[Update: this post was inspired by Jeff Bell’s discussion of Deleuze and the PSR over at New APPS blog. Jeff was nice enough to respond to my comments in that thread.]
Does Deleuze accept or reject the PSR? The consensus seems to be the former. This reading is certainly supported by many suggestive passages in Difference and Repetition. Nevertheless, I do have this feeling sometimes with Deleuze, that he’s reaching towards having his cake and eating it too, but not quite getting there in terms of what his position entails or permits.
Thus in the present case, we have Deleuze’s affirmation that there is a sufficient reason of all phenomena, constituted by a state or states of “infinitely doubled difference” (DR: 222). The question to ask here is how this sufficient reason compares with Spinoza’s, or indeed with Leibniz’s. I think it is pretty clear that Deleuze is not a Spinozist in any straightforward sense, though he is obviously inspired and strongly influenced by him. On the other hand, to say that there is a sufficient reason for all phenomena is arguably to deny the reality of brute contingency.
Passing between these two horns – of Spinozism and brute contingency – was already Leibniz’s problem, and later became the holy grail of post-Kantian philosophy. We should therefore not be surprised if various difficulties arise along the way.
In particular, it is not clear that a Spinozist conception of the PSR can be (as it were) surgically removed from his system and placed into another, one where substance is “said of the modes and only of the modes” (DR: 40). Stated hyperbolically, this becomes the following objection: if substance is said only of the modes, doesn’t this just mean that the PSR is false? Formulated as a dilemma: it seems that positing difference as sufficient reason is either a paradoxical way of saying that the PSR is false (i.e. that behind every putative sufficiency there is another cave (DR: 67), and another behind that, etc. so that what we end up with is really a principle of insufficient reason); or else it is a way of trying to accept the PSR as true whilst avoiding the collapse of modalities (i.e. necessitarianism) typically associated with Spinozism. I say this is a dilemma because it is not clear how the latter option is supposed to work.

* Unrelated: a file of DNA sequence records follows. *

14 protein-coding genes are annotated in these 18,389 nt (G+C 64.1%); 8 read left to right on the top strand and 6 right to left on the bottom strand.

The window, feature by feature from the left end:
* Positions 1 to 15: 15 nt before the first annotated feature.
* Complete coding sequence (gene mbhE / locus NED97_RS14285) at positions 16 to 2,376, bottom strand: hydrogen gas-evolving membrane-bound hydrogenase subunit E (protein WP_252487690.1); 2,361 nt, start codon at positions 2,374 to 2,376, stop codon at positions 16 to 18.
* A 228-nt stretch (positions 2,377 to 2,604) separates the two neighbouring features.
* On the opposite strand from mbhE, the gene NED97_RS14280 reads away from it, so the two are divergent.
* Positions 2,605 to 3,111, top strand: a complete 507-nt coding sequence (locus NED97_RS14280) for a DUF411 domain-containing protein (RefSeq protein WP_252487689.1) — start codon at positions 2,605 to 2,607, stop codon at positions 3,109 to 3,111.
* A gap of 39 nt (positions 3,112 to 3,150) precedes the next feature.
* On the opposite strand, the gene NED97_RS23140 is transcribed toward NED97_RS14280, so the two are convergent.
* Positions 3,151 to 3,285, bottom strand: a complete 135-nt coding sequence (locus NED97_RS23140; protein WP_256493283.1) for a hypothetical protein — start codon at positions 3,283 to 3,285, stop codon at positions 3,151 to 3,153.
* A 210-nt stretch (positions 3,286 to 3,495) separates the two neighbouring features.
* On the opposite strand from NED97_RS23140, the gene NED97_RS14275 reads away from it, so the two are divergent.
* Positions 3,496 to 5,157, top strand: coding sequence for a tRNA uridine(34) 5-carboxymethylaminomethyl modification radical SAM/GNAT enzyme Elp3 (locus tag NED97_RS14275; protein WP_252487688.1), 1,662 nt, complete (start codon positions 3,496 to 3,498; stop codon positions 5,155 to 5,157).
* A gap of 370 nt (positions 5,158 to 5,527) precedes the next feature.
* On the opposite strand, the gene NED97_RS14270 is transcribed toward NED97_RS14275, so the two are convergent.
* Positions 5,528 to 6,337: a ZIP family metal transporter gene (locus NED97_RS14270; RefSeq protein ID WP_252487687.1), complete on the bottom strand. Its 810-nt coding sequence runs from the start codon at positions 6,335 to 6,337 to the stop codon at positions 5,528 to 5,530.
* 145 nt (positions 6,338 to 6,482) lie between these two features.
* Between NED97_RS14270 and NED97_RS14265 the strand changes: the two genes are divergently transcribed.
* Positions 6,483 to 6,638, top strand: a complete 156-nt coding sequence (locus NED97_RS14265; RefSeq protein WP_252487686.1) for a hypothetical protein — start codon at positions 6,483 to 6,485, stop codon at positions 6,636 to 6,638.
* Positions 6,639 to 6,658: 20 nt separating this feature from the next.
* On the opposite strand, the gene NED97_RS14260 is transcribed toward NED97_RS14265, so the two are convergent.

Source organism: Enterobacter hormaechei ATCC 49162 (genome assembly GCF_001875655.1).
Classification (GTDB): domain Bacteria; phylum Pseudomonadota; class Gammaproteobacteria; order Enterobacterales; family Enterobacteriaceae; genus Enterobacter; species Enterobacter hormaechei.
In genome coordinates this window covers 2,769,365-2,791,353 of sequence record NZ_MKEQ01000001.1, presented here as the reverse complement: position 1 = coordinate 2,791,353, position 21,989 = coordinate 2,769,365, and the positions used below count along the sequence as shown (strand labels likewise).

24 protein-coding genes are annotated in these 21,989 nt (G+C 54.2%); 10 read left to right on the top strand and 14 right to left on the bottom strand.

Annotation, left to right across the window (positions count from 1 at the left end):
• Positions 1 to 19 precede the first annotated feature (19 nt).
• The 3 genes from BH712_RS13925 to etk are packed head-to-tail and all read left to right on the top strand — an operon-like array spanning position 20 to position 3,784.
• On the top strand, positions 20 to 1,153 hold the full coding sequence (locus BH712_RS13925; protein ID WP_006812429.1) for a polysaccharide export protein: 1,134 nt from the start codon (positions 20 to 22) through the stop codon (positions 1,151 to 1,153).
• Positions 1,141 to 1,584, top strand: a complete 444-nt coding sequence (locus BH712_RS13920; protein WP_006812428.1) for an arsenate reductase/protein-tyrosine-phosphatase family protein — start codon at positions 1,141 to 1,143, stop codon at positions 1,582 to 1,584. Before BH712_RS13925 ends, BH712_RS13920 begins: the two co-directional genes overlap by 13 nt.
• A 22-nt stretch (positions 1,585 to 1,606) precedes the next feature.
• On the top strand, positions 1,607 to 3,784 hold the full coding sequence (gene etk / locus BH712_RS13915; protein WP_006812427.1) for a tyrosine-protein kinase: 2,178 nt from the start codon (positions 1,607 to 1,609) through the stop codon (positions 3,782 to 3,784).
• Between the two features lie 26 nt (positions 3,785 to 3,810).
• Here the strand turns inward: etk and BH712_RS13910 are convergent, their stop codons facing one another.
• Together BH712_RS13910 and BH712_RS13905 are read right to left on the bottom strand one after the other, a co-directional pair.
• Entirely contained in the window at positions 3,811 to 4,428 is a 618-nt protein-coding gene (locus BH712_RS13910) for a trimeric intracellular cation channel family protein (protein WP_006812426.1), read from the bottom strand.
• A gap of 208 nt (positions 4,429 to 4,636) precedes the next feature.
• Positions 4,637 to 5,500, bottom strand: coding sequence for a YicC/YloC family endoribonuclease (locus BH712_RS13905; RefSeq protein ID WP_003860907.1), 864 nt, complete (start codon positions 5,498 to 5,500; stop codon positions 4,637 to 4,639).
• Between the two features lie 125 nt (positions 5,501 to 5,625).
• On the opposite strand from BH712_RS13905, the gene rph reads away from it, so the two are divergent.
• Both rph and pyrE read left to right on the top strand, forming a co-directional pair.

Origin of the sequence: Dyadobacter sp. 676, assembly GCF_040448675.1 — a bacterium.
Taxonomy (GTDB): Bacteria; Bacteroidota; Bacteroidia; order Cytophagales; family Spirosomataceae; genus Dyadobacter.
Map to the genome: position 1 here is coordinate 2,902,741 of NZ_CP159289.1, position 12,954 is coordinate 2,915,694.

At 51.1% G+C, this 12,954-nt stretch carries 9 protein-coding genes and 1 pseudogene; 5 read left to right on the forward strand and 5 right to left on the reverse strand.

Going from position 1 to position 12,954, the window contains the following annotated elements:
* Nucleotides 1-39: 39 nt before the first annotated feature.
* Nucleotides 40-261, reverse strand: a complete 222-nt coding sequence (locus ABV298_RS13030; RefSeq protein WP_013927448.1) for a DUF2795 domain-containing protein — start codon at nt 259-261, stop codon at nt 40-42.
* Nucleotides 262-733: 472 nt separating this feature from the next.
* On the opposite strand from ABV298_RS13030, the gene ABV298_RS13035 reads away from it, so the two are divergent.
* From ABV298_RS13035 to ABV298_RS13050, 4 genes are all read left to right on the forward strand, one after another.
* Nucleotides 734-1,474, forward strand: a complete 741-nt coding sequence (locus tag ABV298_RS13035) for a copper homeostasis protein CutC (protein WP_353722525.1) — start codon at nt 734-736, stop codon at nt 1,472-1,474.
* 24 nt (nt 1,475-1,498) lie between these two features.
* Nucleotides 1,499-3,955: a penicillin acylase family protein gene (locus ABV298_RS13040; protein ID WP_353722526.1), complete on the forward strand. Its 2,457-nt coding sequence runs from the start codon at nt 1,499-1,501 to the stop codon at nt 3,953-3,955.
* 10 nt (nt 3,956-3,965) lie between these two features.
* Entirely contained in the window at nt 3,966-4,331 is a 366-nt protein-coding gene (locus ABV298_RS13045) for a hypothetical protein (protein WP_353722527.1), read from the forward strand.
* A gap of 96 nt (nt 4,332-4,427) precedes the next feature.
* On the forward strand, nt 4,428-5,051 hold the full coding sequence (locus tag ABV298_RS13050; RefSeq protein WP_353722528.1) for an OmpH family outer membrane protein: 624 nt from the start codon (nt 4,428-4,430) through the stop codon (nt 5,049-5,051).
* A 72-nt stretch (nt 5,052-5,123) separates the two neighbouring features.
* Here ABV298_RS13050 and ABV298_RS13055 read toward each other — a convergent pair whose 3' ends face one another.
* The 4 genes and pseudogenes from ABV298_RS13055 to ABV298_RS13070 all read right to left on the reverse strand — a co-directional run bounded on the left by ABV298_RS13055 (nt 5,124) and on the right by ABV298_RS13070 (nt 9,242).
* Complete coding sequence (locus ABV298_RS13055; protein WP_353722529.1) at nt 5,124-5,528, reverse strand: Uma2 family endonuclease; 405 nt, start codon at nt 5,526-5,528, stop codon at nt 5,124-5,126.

Again, look at this passage (DR: 154): “If sufficient reason or the ground has a ‘twist’, this is because it relates what it grounds to that which is truly groundless.” What does the “truly groundless” amount to? Is it just another sufficient reason? Or is it that which constitutes the “twist” in any sufficient reason or ground, such that what is grounded is also at the same time ungrounded (notice the paradoxical expression), i.e. grounded but not without transformation or metamorphosis? If we disambiguate to remove the paradoxical expression, we seem to return to the dilemma above, which we can formulate as a question: does the sufficient reason determine the transformation or change, or is it rather the insufficiency of any reason, in light of the truly groundless, that allows for transformation and change?
- Gilles Deleuze, Difference and Repetition, trans. Paul Patton, (Columbia University Press: 1994).